Definition of average /ˈav(ə)rij/, noun

  • a number expressing the central or typical value in a set of data, in particular the mode, median, or (most commonly) the mean, which is calculated by dividing the sum of the values in the set by their number.

Why do you have a range of fees and a fee sheet that is four pages long single spaced? Why do you charge more for some cases than others? Before you start, I’m not talking about the outliers – don’t make policy based on outliers EVER! I’m talking about everything from a class I crowded case to impacted canines to surgery cases to Class II div 2 to phase I with an expander/functional/whatever and on and on. The stuff we see every single day. Before you answer, think about it. How much money will you collect if you have a range of fees vs. charging the average of your fees on every case? How much simpler would it be to market what you do if you had transparent, all inclusive pricing and financing? How much more attractive would your offering be? Would doing this differentiate your practice? Would you need to pay TC salaries, pay for the square footage of TC rooms or spend the hour plus per new patient that the TC driven practice model demands if you had one price?

Further, do you know what your actual fee really is? I’m talking about what you are paid (money that hits the bank) per contract in your office. It’s simple to find out – you think your fee is 5500 dollars but I’m betting if you divide the dollar amount you DEPOSITED in the bank in 2018 by the number of signed contracts in 2018 it will be much, much less than you’d like. By the time you give discounts to close a case (i.e. undercut your neighbor), insurance companies cut your price to be a provider and you give out all those family discounts, it’s surprising how low your collections per patient actually is. Sure there are some variables – like if you’re growing rapidly then your collection lags behind your production and the numbers will seem lower – but how many of you are growing rapidly (like doubling year over year) and if you are growing that fast then you should keep doing what you’re doing! Usually at this point orthodontists try to defend their low average collections per case number by saying “there are retainer only patients and phase I patients and that throws it off”. Of course this is why I say orthodontists don’t understand the word AVERAGE. If you’re making these arguments please scroll up and reread the definition.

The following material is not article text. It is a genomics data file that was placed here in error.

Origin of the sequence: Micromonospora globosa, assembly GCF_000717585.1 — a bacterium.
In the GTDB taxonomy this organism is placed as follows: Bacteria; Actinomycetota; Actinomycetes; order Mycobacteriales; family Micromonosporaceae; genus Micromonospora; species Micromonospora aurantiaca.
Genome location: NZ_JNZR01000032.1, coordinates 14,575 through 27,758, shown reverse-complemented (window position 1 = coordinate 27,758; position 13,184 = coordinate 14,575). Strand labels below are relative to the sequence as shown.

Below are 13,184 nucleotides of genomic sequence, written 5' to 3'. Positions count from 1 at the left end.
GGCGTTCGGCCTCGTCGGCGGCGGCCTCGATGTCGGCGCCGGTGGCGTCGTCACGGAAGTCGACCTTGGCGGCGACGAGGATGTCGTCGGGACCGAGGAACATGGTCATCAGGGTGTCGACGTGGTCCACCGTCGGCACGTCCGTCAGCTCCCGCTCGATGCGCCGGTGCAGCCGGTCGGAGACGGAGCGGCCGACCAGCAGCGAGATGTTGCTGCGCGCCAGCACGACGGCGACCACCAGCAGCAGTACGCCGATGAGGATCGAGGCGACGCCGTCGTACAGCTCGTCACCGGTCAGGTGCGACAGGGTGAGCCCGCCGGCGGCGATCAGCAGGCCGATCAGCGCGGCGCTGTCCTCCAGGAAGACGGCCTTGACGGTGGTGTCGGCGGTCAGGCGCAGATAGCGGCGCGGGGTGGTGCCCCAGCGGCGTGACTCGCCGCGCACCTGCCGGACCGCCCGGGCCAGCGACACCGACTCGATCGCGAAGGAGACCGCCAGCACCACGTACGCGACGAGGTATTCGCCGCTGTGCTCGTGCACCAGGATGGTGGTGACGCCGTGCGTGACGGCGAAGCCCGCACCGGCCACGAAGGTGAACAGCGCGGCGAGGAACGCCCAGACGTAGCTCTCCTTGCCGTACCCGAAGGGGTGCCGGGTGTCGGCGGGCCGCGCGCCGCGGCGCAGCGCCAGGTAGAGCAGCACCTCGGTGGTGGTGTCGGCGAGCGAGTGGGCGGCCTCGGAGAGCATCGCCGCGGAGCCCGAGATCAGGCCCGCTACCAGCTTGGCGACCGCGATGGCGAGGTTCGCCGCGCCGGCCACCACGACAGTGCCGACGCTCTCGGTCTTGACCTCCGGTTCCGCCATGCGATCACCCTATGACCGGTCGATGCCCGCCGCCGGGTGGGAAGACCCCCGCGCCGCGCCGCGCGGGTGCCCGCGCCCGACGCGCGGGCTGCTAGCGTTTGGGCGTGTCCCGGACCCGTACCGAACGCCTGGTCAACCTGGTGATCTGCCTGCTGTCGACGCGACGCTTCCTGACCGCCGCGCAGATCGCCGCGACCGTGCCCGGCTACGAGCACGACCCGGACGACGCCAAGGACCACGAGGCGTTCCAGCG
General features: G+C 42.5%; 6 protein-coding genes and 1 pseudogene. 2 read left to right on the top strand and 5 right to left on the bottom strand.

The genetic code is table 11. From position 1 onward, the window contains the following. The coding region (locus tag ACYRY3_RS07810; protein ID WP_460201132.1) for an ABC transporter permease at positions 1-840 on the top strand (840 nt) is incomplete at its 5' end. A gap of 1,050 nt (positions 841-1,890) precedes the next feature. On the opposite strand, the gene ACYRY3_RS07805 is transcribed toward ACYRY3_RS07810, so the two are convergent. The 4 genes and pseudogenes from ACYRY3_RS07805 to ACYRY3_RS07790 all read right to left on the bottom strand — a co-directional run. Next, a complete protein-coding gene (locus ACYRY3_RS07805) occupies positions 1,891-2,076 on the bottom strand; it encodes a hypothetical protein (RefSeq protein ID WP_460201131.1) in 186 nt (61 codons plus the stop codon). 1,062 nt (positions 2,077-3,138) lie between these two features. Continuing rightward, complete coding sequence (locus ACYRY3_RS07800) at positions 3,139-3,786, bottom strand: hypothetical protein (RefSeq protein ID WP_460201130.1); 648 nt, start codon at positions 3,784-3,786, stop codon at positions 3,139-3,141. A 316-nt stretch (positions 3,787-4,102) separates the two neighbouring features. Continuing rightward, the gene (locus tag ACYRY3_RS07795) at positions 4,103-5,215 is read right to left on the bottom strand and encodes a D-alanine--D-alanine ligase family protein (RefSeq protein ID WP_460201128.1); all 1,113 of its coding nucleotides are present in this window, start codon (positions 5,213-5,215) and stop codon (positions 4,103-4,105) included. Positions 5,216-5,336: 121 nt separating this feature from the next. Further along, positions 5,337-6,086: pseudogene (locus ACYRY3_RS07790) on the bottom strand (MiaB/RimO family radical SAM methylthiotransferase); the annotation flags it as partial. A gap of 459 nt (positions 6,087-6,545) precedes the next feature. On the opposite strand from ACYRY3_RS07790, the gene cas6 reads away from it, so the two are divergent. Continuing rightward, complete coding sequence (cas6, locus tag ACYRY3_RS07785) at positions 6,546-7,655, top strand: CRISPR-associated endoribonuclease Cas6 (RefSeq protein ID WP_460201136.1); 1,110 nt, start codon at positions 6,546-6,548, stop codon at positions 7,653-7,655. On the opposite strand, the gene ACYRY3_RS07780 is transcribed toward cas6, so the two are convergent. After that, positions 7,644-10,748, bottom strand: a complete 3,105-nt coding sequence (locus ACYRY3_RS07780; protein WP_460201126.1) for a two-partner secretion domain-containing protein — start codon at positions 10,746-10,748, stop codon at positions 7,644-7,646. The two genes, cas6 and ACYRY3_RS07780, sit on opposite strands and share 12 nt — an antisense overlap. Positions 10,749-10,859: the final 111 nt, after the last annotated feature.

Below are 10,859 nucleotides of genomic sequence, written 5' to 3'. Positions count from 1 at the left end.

AVERAGE IS AVERAGE!!!

Now, if you can handle and really consider this pricing model, the next step is to make your price attractive to more than just the top 10 percent of the population…

Related Reading:

Offering A Family Discount Is Dumb

Modulate Service to Fit Price

A New Face in Orthodontics: Meet Smiley Face

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